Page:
Editor’s note: In light of the recent suicides by students at Butte High School, ButteSports.com reached out to Kevin Petritz to elaborate on his long-time struggles to deal with depression. Petriz, a Butte High graduate and the Bulldogs’ girls’ soccer coach, recently detailed his fight with depression in a letter to the editor in The Montana Standard.
By Kevin Petritz
When I was asked by Bill Foley to write an article for ButteSports.com I sit here humbled to have such great support from a community such as Butte.
Mental illness is something I have lived with my whole life. Talking about it took years, but making my decision to write what I wrote to The Montana Standard only took a matter of minutes. I felt that it was my responsibility as not only a coach, but as an uncle, cousin, brother and son to help make my community better.
I first started showing signs of this illness back in junior high. I had problems controlling my emotions. I had days of extreme highs and extreme lows. I really thought that I was a weak individual and needed to get tougher and learn to control this. I was extremely good at hiding this from people, ashamed that I couldn’t control this, and I didn’t want to burden people with what I thought my just my problems.
By the time I got to college I had built up such a giant wall that it was impossible for people to get close to me. I lost close relationships because I was too afraid to let people know that I was suffering. Like I said before, I did not want to burden them with MY problems. I quit, which was at the time, the greatest job I have ever had. I was an assistant coach for a great soccer program at MSU-Billings.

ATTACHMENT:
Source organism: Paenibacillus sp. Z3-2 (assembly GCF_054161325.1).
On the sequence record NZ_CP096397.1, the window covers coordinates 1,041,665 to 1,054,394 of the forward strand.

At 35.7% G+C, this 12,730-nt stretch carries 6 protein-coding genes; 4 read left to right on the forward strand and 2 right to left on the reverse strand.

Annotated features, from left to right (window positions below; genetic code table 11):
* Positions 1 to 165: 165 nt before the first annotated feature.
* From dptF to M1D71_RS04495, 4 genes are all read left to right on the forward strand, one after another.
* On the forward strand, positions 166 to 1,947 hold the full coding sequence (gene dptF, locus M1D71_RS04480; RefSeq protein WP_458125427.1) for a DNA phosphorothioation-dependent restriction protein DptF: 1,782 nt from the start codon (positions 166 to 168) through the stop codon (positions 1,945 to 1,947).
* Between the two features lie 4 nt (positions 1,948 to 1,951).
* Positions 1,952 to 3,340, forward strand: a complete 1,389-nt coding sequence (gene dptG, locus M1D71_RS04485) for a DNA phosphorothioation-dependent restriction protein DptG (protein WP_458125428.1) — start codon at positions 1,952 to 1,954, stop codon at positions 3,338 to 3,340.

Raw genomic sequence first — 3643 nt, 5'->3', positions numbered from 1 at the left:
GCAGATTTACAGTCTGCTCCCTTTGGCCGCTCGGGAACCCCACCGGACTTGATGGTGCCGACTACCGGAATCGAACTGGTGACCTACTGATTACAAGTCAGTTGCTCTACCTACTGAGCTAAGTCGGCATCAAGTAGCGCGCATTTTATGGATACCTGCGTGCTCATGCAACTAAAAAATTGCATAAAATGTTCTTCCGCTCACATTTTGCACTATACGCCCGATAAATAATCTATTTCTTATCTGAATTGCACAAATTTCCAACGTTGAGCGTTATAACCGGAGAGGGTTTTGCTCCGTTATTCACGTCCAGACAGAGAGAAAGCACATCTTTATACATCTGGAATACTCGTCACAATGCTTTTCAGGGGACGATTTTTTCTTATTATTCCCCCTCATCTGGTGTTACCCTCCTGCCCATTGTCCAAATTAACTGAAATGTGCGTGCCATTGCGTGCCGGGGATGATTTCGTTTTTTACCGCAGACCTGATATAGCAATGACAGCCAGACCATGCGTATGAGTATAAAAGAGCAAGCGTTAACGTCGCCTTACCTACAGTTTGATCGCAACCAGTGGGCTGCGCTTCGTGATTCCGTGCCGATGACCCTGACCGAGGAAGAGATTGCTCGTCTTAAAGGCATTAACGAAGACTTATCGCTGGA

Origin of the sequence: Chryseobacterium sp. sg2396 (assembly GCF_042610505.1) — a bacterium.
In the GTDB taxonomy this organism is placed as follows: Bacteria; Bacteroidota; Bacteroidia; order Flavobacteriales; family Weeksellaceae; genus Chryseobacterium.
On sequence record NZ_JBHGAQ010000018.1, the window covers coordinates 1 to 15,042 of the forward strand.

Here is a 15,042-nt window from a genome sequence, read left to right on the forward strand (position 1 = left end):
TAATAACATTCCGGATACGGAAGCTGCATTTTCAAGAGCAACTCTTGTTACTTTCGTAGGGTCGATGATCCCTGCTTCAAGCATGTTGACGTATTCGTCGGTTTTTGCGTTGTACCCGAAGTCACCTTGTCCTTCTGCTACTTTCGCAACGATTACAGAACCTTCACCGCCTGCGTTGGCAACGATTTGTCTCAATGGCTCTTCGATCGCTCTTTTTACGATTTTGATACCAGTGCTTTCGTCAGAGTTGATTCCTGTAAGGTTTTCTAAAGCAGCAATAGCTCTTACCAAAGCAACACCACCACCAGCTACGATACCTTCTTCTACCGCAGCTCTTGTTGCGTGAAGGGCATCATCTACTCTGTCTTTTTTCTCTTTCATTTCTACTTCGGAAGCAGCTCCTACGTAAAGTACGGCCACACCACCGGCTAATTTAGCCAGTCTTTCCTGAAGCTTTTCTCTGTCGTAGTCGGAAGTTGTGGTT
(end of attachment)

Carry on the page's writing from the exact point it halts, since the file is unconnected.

I tried to seek help, but after talking to doctors and talking some medication I thought I could finally beat this. I stopped taking medication and stopped talking, and I ended up deeper than I was before. I later was hospitalized twice and finally enough was enough. I knew I had to get better. I knew I needed to be proactive. I knew I needed to change.
After many years of managing this illness I have been able to cope. Some days are good, some days are bad. But I know how to recognize these signs and now, because I was able to seek help, have the tools to get through these times of darkness.
As a leader of a small portion of athletes in this community, I feel that it’s time to take my experiences and share them.
I can’t imagine what the families in Butte are going through. I am saddened that so many good people aren’t able to find the help they need. I thank God everyday for my girls (Butte High girls soccer and my nieces). I can’t imagine not being able to watch these girls grow up and accomplish their life-long goals. I want to make sure I do everything I can to ensure they do.
I did not know how much my words would touch a large part of the community. The overwhelming show of support is truly amazing. I have been privileged to be able to read the emails, texts and Facebook messages from people who have gone through this. Even from people I have been close to my whole life. This community has amazing and strong people. Thank you to everyone who has shared a story or a kind word with me.
Lastly, I want to make sure that everyone who is suffering silently with any kind of depression to know that you are not alone. Many of us in some form or another have similar experiences.
There is not one way to feel better. There are many different ways to help cope. The only way you will begin to feel better is to act and to seek help. To do nothing is not going to make these feelings go away. I am always willing to help any way I can.
Butte’s most precious resource is and has always been its people. We can’t afford to lose any more of our youth to this.
I am so proud of my community but this is an area we can do better in, and knowing Butte, we will. Don’t give up the fight, I know I won’t.
— Butte High girls’ soccer coach Kevin Petritz can be reached at email@example.com. 20 comments